High-dose vitamin D prevents fractures in elderly
What is the role Vitamin D plays for hip bones? (Stan Honda, AFP/Getty Images / July 5, 2012)
A dose that high was found to reduce the risk of hip fracture by 30 percent and other breaks by 14 percent. Lower doses didn't have any effect.
The report, published in the New England Journal of Medicine, also suggests that too much calcium -- perhaps more than 1,000 milligrams (mg) per day -- can weaken the benefit.
"These hip fractures cost a lot and are a really serious event. They are usually the end of independent life for a senior person; 50 percent do not regain their mobility. Reducing the risk by 30 percent with just a vitamin supplement would be an enormous public health opportunity," study researcher Dr. Heike Bischoff-Ferrari of University Hospital Zurich in Switzerland told Reuters Health.
The Institute of Medicine recommends that most adults get 1,000 to 1,200 mg of calcium per day and 600 to 800 IU of vitamin D. It sets a recommended upper limit at 2,000 mg of calcium and 4,000 IU of vitamin D.
Bischoff-Ferrari said the lack of benefit seen in other studies "may be explained by adherence to treatment and vitamin D supplements taken outside the study medication."
Dr. Richard Bockman, a hormone expert at the Hospital for Special Surgery in New York, said the findings are an important counterbalance to last month's widely-reported recommendation by the U.S. Preventive Services Task Force.
The government-backed task force advised against taking doses of less than 400 IU of vitamin D with 1,000 mg of calcium and concluded the evidence was unclear for higher doses. It also said the supplements carry a risk of side effects such as kidney stones.
Bockman said the best trial is a 2003 study, known as the Trivedi trial, in which volunteers received an average of 800 IU per day as a single 100,000 IU dose every four months.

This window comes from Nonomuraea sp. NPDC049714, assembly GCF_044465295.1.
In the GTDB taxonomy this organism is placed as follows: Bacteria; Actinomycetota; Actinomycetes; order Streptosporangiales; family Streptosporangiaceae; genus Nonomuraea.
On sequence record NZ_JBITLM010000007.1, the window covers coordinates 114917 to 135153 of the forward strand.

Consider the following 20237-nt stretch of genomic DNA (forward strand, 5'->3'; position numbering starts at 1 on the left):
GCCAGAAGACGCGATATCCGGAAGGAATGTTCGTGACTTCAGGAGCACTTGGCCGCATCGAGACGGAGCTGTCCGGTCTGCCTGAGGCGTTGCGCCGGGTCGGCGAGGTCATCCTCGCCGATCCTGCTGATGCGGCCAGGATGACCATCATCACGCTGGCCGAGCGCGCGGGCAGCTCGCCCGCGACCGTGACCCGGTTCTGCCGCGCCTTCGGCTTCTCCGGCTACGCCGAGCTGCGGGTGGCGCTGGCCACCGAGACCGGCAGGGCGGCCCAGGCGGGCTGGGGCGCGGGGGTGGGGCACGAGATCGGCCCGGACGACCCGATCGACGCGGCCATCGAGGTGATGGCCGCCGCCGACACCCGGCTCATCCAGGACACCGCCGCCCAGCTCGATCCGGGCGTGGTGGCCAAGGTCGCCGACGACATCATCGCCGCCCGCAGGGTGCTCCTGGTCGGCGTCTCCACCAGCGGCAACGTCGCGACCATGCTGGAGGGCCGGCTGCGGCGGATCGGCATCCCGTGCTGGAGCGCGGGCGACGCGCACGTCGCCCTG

"It clearly showed a reduction in fracture risk in people who were getting vitamin D," he said.
In an editorial, Dr. Robert Heaney of Creighton University Medical Center in Omaha, Nebraska, said the problem with the conflicting studies may be that most have failed to consider each person's vitamin D levels to start with.
Giving it to people who already have enough, or not giving enough to people with very low levels, may show no benefit, he said.
"In this regard, as in several other respects, nutrients are unlike drugs. Once an adequate concentration has been achieved, additional intake has no effect," said Heaney.
Bischoff-Ferrari said the new results came without directly including the Trivedi results. "The authors lost the data sets to a computer accident," she said.
The new analysis is based on 11 trials that tested various regimens of oral vitamin D in people age 65 and older, mostly women, against an inactive placebo. Some of the trials also included calcium.
Overall, there were 4,881 hip and other fractures (not including breaks of the spine) among more than 31,000 people.
Vitamin D did not cut the rate of hip fracture significantly, and the drop in other fractures was small. When the researchers looked at people getting the highest doses of the vitamin, typically 800 IU daily, the benefits were clearer, with a 30-percent drop in hip fractures and 14-percent decline in other broken bones.
"Notably, there was no reduction in the risk of hip fracture at any actual intake level lower than 792 IU per day," the researchers said.
The benefits at the higher dose were seen regardless of age, additional calcium intake, whether the patients lived at home or in an institution, and baseline levels vitamin D.
Bischoff-Ferrari said the clearest impact was seen in nursing home patients, who were given the highest doses of vitamin D and regularly took their pills because the nurses were giving them.
Just as important is the discovery that too much calcium - more than 1,000 mg per day - may dilute vitamin D's benefits to bones, she said. Because many supplements contain 1,000 mg, the calcium people get in their diets may send people over the limit.
"This is a very, very important public health message," Bischoff-Ferrari said. "There are still doctors around who are giving calcium without vitamin to hip fracture patients. Imagine giving a calcium supplement and increasing the fracture risk."
In an earlier study, she added, fewer than 10 percent of the people coming into the hospital for a hip fracture had been taking the vitamin. And 60 percent of them had suffered another fracture in the prior decade, yet "the red flag is not coming up."
"In the medical world, vitamin D seems like a very low priority. It may be the lack of lobbying for it, the fact that it costs almost nothing" and some people think it's too good to be true, she said. "But the data are impressive."
SOURCE: http://bit.ly/NmCWUm New England Journal of Medicine, July 5, 2012.